I am genuinely interested in why you think pope Francis has far more effect. There has been many popes in the recent past, how many people even remember their names? Pope Francis is trying to change some policies which might have a larger impact, but we are yet to see that. I would argue that Snowden's revelations are more unique and had an impact similar to 9/11.
There are an awful lot of people that care passionately about what the leader of the Catholic Church - notional membership 1.16Bn - is saying whilst being pretty indifferent to the US government having the ability to intercept their communications (or unsurprised that it's the case) even once you'd explained who Snowden was and why his revelations mattered.
It's not just the US who is intercepting communications, it's at least the Five (plus) Eyes signatories.
Also, you can't have it both ways and say Catholics care passionately about the Pope but surveilled citizens are too jaded to care when comparing the effects of the two. How many Catholics are indifferent to the Pope, care passionately about governments surveilling their citizens?
Everytime you visit a GA enabled site, it sends back some information to the Google servers including url, referrer, time spent etc. Google can use this build up a history of websites you (this is not linked to your Google account, more like an unique id) frequent and show targeted advertisements.
In this example no government oversight would probably work much better. If a carrier starts opening your mails, they would lose their customer base and other services would come up. Also, you could probably stipulate this in the terms of service so that you can have a legal recourse if the carrier violates the contract. With government intervention, all carriers would be subject to government bullying, legal or otherwise. Which scenario would you prefer?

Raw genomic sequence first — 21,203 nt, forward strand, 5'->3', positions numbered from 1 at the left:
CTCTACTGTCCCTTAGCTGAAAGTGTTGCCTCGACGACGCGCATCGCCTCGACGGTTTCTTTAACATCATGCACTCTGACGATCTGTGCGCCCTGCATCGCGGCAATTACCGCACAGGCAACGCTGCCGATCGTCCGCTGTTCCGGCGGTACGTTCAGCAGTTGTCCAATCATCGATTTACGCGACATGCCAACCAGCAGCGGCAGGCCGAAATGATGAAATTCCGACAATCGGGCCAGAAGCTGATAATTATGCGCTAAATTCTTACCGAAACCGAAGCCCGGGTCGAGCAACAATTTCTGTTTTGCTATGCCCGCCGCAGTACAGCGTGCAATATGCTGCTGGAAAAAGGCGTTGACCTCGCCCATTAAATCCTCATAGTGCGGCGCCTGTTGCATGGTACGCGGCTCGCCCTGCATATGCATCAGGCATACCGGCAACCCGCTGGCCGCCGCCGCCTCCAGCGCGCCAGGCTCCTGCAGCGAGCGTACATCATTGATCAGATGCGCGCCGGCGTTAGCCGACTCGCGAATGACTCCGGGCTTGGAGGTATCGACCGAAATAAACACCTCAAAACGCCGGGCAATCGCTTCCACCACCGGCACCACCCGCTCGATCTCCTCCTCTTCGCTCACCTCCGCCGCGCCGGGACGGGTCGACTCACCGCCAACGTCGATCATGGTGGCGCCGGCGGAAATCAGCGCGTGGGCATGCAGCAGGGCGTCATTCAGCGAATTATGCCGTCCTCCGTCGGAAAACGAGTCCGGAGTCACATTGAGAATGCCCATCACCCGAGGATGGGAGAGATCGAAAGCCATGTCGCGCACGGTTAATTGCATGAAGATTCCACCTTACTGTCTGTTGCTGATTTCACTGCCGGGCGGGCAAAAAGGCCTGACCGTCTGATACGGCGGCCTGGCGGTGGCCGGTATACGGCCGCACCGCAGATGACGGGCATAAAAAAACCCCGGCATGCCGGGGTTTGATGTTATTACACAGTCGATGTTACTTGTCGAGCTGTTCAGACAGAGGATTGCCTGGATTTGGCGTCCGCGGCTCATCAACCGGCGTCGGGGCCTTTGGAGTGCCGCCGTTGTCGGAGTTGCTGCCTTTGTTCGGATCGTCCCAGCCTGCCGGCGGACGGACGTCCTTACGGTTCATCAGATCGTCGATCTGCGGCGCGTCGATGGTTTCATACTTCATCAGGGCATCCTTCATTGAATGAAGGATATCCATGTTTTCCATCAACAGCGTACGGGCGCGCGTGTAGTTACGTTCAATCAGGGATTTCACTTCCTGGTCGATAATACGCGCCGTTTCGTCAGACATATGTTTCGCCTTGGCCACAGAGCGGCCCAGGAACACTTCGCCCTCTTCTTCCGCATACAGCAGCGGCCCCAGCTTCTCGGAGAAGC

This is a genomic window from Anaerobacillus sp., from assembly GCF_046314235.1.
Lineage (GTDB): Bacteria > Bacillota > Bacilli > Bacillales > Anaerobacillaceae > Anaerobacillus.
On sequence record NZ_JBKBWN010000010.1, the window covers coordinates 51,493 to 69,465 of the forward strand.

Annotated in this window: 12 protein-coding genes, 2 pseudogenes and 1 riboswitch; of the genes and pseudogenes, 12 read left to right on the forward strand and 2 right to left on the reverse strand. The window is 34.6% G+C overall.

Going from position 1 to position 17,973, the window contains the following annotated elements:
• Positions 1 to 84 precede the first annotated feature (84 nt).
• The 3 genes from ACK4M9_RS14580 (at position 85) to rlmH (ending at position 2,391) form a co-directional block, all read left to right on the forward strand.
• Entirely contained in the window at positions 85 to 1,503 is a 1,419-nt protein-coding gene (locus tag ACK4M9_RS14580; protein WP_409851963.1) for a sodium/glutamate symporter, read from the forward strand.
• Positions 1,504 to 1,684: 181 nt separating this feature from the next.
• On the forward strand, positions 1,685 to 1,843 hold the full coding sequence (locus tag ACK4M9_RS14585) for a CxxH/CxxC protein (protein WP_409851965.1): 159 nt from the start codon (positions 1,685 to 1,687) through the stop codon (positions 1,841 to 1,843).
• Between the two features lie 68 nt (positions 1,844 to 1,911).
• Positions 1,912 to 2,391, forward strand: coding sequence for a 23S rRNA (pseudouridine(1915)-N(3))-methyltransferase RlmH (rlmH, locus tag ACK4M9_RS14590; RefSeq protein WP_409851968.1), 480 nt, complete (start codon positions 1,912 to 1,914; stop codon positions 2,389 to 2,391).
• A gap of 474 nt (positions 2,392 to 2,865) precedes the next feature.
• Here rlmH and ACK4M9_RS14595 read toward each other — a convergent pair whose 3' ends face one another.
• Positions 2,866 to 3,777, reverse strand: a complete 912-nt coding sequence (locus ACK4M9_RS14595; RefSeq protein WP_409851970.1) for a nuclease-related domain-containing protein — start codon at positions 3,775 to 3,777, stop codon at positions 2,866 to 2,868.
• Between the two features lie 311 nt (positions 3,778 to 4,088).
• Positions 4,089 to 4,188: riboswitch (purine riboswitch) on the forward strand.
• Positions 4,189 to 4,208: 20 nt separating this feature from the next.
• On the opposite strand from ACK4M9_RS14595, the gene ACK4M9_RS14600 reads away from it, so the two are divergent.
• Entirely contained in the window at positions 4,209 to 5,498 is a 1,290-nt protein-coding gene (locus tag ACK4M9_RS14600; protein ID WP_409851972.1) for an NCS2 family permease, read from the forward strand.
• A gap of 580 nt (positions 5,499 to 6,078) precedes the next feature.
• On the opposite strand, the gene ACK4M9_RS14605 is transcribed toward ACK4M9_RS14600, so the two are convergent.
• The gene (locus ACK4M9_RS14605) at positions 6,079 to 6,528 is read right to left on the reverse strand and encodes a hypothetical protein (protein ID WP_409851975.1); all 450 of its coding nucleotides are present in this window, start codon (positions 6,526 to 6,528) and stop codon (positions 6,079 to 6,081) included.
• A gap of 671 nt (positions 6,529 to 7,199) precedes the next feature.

I think it's been shown many times that the depth of consumer considerations of technical and ethical issue is about as deep as a puddle. Most of people simply have neither the background nor time to understand them, and simply assume that whoever's on top is doing things right.
You should optimize the common path, not the edge cases. Most of the time the user would be benefited (cached content = faster load) from using CDN. On the other hand, CDN being unreachable is not a very common scenario, so it is acceptable to be a little slower.
I don't know if the offer was reasonable or not, so I am not going there. But the "value" of such start-ups are often their user-base, not the product or the technology itself. Can someone else implement a similar idea? Absolutely. Would they be able to get all these users? Probably not.
Spark's major benefit comes from storing the intermediate results in-memory instead of storing it in HDFS as Hadoop does. Let's say a certain query needs to run 3 mapreduce jobs A, B, C one after another. In Hadoop, there will be 3 hdfs reads and writes. With spark, there will be only 1 hdfs read (before launching A) and 1 write (after C is completed). In spark, the output of A gets stored in RAM which is read by B and so on until the final write.
The DAG used by spark represents how one job/partition of data depends on another job/partition and what methods (e.g. filter) need to be applied on the parent data to get the child data. This is useful when a node goes down and that portion of data has to be recomputed. Note that users can choose to persist some intermediate results to hdfs to avoid recomputation in case of failure.